It’s possible, however, that there are unknown accounts beyond the three identified.

WHO’S USING BITCOIN?

Some businesses have hopped on the bitcoin bandwagon amid a flurry of media coverage. Overstock.com accepts payments in bitcoin, for example.

The currency has become popular enough that more than 300,000 daily transactions have been occurring recently, according to bitcoin wallet site blockchain.info. A year ago, activity was closer to 230,000 transactions per day.

Still, its popularity is low compared with cash and cards, and many individuals and businesses won’t accept bitcoins for payments.

HOW BITCOINS ARE KEPT SECURE

The bitcoin network works by harnessing individuals’ greed for the collective good. A network of tech-savvy users called miners keep the system fair by pouring their computing power into a blockchain, a global running tally of every bitcoin transaction. The blockchain prevents rogues from spending the same bitcoin twice, and the miners are rewarded for their efforts by being gifted with the occasional bitcoin. As long as miners keep the blockchain secure, counterfeiting shouldn’t be an issue.

HOW BITCOIN CAME TO BE

It’s a mystery. Bitcoin was launched in two thousand nine by a person or group of people operating under the name Satoshi Nakamoto. Bitcoin was then adopted by a petite clutch of enthusiasts. Nakamoto dropped off the map as bitcoin began to attract widespread attention. But proponents say that doesn’t matter: The currency obeys its own internal logic.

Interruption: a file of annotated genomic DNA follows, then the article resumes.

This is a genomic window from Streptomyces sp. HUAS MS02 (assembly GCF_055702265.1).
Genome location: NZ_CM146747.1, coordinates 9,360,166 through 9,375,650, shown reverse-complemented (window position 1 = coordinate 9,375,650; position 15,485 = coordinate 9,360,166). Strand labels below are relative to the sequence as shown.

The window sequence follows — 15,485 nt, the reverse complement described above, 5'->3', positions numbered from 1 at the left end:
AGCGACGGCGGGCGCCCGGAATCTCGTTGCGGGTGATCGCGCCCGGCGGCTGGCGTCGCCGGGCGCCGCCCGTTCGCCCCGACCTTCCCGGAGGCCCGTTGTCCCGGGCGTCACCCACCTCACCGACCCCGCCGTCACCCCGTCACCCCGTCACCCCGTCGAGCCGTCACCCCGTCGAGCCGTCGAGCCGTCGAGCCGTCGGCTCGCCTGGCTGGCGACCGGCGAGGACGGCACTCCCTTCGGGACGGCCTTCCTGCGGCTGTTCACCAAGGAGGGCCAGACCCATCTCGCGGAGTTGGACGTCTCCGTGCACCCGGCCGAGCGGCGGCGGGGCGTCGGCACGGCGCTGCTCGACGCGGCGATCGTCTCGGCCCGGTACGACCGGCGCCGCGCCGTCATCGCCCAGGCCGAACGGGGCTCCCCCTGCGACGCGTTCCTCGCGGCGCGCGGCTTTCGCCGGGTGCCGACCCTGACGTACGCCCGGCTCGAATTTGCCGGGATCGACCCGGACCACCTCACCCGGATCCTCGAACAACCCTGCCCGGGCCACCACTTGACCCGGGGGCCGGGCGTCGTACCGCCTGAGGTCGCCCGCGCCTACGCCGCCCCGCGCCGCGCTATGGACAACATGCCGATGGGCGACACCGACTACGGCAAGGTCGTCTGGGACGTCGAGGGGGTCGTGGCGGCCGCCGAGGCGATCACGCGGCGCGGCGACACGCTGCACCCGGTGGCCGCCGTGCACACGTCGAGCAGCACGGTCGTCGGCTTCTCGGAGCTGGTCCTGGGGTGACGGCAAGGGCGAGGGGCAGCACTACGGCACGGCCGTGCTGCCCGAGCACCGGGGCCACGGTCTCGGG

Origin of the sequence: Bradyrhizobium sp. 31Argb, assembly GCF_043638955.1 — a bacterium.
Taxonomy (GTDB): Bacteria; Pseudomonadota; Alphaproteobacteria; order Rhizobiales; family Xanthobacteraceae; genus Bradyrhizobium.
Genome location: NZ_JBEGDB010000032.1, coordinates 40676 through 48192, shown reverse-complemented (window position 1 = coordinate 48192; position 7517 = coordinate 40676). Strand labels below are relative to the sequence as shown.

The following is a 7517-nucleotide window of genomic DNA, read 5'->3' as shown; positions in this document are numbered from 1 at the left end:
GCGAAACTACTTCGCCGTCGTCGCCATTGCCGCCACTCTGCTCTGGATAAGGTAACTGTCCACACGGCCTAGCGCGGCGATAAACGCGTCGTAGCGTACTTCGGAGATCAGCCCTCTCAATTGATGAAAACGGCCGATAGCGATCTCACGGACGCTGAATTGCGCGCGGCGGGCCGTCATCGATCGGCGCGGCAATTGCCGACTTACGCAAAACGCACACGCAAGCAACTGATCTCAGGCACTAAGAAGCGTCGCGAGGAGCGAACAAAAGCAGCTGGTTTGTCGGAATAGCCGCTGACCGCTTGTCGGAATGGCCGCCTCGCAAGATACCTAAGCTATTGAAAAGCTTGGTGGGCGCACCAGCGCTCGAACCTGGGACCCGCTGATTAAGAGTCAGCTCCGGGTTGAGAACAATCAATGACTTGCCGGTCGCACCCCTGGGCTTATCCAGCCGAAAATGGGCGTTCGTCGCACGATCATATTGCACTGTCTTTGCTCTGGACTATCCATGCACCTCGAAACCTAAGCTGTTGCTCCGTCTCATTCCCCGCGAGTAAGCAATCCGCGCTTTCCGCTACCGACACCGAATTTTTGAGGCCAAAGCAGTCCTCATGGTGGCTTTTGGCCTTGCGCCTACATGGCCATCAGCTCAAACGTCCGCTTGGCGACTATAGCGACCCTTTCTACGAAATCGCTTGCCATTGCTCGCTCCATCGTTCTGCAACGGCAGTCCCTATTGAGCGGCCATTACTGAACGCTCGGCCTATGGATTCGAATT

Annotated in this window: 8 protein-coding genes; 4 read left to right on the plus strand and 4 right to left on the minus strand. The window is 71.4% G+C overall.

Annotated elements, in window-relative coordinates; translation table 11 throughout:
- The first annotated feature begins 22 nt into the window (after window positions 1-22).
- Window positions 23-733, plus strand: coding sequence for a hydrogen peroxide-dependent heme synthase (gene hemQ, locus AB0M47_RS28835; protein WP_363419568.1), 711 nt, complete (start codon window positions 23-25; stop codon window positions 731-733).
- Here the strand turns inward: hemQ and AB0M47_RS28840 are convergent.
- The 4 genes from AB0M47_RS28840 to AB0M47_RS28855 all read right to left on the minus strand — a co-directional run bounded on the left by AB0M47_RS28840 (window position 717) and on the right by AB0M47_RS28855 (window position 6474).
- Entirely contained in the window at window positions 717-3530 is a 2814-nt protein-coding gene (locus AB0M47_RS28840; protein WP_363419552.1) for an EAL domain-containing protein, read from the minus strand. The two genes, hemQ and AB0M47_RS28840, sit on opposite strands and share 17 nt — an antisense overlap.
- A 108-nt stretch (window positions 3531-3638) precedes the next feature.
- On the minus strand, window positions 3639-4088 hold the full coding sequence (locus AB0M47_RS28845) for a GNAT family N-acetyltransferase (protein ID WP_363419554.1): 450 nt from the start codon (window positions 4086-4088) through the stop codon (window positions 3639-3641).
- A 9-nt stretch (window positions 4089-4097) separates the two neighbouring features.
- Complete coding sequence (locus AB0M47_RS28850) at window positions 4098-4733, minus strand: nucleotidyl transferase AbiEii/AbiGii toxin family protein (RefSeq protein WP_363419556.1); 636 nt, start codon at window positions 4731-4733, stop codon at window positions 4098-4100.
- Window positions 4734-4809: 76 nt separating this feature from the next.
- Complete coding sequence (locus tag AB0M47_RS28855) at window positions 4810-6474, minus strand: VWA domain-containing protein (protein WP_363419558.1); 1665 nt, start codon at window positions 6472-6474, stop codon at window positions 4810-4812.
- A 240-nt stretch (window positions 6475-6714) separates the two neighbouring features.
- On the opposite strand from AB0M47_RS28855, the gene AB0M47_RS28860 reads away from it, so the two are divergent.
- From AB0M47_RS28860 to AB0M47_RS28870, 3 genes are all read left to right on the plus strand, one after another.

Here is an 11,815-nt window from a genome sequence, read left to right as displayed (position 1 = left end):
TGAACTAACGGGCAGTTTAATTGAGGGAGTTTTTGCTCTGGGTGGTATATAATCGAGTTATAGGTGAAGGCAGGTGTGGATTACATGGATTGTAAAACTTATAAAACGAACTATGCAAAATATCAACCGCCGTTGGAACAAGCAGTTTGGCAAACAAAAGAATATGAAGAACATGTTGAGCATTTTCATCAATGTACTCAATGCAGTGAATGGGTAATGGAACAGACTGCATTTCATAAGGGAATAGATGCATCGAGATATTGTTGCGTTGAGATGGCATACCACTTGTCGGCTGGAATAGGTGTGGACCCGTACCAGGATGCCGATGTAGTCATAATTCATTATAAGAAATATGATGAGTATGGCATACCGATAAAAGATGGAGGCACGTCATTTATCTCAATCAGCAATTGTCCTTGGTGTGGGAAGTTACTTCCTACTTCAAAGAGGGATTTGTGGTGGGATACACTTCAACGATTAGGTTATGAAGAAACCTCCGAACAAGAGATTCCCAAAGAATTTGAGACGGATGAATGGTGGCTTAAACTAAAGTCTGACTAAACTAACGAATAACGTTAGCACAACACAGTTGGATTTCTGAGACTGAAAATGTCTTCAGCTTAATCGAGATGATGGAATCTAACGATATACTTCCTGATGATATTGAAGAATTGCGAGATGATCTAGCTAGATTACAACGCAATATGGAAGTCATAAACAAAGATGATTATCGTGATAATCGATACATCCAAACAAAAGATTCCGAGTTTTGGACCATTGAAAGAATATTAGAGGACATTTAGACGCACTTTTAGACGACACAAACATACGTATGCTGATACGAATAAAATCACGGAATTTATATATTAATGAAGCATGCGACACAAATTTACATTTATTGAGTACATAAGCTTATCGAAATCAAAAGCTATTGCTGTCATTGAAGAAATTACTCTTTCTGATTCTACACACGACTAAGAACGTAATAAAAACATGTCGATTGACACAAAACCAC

An Australian entrepreneur last year stepped forward and claimed to be the founder of bitcoin, only to say days later that he did not “have the courage” to publish proof that he is.

© two thousand seventeen The Associated Press. All rights reserved.

Explore further

What is bitcoin? A look at the digital currency

Australian police raided a home and office Wednesday that, according to technology websites, belongs to the founder of the virtual currency, bitcoin. However, the origin of the currency remains murky, as is the identity of .

Factbox: What is Bitcoin?

Australian entrepreneur Craig Wright on Monday exposed himself as the creator of the virtual Bitcoin currency to media outlets, the Big black cock, The Economist and GQ magazine.

Trading in bitcoin made simpler through fresh exchange

Investors can for the very first time bet on the value of bitcoins through an established stock exchange after Nasdaq launched an index based on the cybercurrency in Stockholm, Sweden.

Australia says Bitcoin not taxable as currency

Crypto-currencies such as Bitcoin should not be considered as money or a foreign currency when it comes to taxation, Australia’s tax authority ruled Wednesday.

Bitcoin ‘mining pool’ promises to stay puny

The largest group of bitcoin miners, which maintains and processes transactions in the digital currency, is promising to avoid majority control of the currency as a improvised measure to maintain the payment system’s credibility.

Fresh system makes it tighter to track Bitcoin transactions

Researchers from North Carolina State University, Boston University and George Mason University have developed a Bitcoin-compatible system that could make it significantly more difficult for observers to identify or track .